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Script 09 - Functions


Learning Objectives

With this script you

  • understand how to structure your code more wisely, and
  • know how to define your own functions.

Functions

So far most of our code was written directly inside of setup() and draw(). But as our code will get more and more complex, we need to think about how to structure it more wisely. One important step to do so is to write our own functions to encapsulate complicated logics into single function calls.

In session 2 you already learnt the basics of functions:

To define a function you need the keyword function followed by a functionname (given or of your choice), followed by (), followed by {...}. What a function does is enclosed in the curly brackets.

function functionname() {
    // Code that is executed when we call the function
}

After we defined it we can then call the function:

function draw() {
  functionname();
}

Note that what you learnt about variable scopes also applies to functions: you can only call them at places where they are accessible from.

Parameters

In all our examples we were calling functions which are defined inside the p5 library like this:

line(10, 10, 50, 50);
// Somewhere inside of the p5 library
// is the function definition 

function line(x1, y1, x2, y2) {
    beginShape();
    vertex(x1, y1);
    vertex(x2, y2);
    endShape();
}

And exactly like that we can also define our own functions with our input parameters:

function functionname(parameter1, parameter2, parameter3) {
  // Code that is executed when we call the function
}

When we call this function we then hand in the values or variables we want to use as parameter1, parameter2 and parameter3 as the arguments.

function draw() {
  let someValue = 1.5;
  functionname(100, 'whatever', someValue);
}

Return values

Now we learnt how to pass values into functions. But what if we want the function to give a value back to us? Next to tasks such as “draw something” there can be tasks that result in a value with which we want to continue to work with.

The random command for example works like this:

let value = random(10, 100); // returns a value between 10 and 100

To write our own functions with return values we use the keyword return at the end of the function definition and the value behind it will be returned when we call it:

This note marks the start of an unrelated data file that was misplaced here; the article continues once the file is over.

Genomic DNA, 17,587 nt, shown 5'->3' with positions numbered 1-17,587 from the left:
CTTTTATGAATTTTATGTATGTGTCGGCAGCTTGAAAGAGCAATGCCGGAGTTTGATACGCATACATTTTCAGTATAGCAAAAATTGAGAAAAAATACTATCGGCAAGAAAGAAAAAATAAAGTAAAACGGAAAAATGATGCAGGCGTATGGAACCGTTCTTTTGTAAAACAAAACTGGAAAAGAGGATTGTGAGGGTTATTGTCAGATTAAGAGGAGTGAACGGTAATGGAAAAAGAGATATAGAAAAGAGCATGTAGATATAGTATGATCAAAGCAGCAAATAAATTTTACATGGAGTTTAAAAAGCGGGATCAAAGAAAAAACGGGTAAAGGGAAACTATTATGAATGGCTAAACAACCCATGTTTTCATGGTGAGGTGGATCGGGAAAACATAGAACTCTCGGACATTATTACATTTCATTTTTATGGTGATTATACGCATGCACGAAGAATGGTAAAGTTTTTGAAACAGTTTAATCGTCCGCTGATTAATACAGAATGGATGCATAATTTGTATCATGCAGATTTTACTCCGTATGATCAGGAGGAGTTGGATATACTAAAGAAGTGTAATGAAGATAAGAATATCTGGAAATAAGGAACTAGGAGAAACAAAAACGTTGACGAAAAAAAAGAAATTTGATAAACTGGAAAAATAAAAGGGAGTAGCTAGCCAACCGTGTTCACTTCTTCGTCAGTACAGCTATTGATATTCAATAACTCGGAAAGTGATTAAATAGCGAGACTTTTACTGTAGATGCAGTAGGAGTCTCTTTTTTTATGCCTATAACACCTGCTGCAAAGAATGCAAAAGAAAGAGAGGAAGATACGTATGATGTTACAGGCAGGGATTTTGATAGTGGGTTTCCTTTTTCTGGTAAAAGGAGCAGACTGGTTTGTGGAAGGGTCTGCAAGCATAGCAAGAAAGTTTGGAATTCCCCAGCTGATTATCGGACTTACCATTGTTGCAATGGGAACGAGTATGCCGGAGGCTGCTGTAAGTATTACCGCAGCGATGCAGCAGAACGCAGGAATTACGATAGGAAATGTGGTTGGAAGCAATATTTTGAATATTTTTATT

function calculateSquare(x) {
  return x * x;
}

function draw() {
  let result = calculateSquare(4); // returns 16
  print(result); // prints '16' to the console
}

Why Should We Care?

Why should we define our own functions instead of just writing everything into setup() and draw()? It makes our code modular and reusable. Take a look at this example.

wtfm

Files/Tabs

To make our code even more modular and tidy it can be helpful to structure it in different files.

Think about the small jumping game from the assignment. The code would quickly become hard to read when we would put all code related to the player, the coin and the enemy into the same file.

In the p5 editor of OpenProcessing files are represented as tabs. To create a new tab click at the plus symbol next to the default tab “mySketch”. Double click on the now created “tab2” and give it a more meaningful name.

new_tab

Note: Tabs have no impact on variable scopes. A global variable stays a global variable and is accessible everywhere, even when its created in an other tab.

Summary

  • Functions have a name, optional parameters and an optional return value.
function addTen(float parameter1) 
{
	return (parameter1 + 10);
}
  • Functions are called like all the commands we already know
let newValue = addTen(21);  //newValue is now 31
  • Use them to encapsulate parts of your code, making it modular and reusable
  • Use files/tabs to structure your code

Use the reference 🚒


The End

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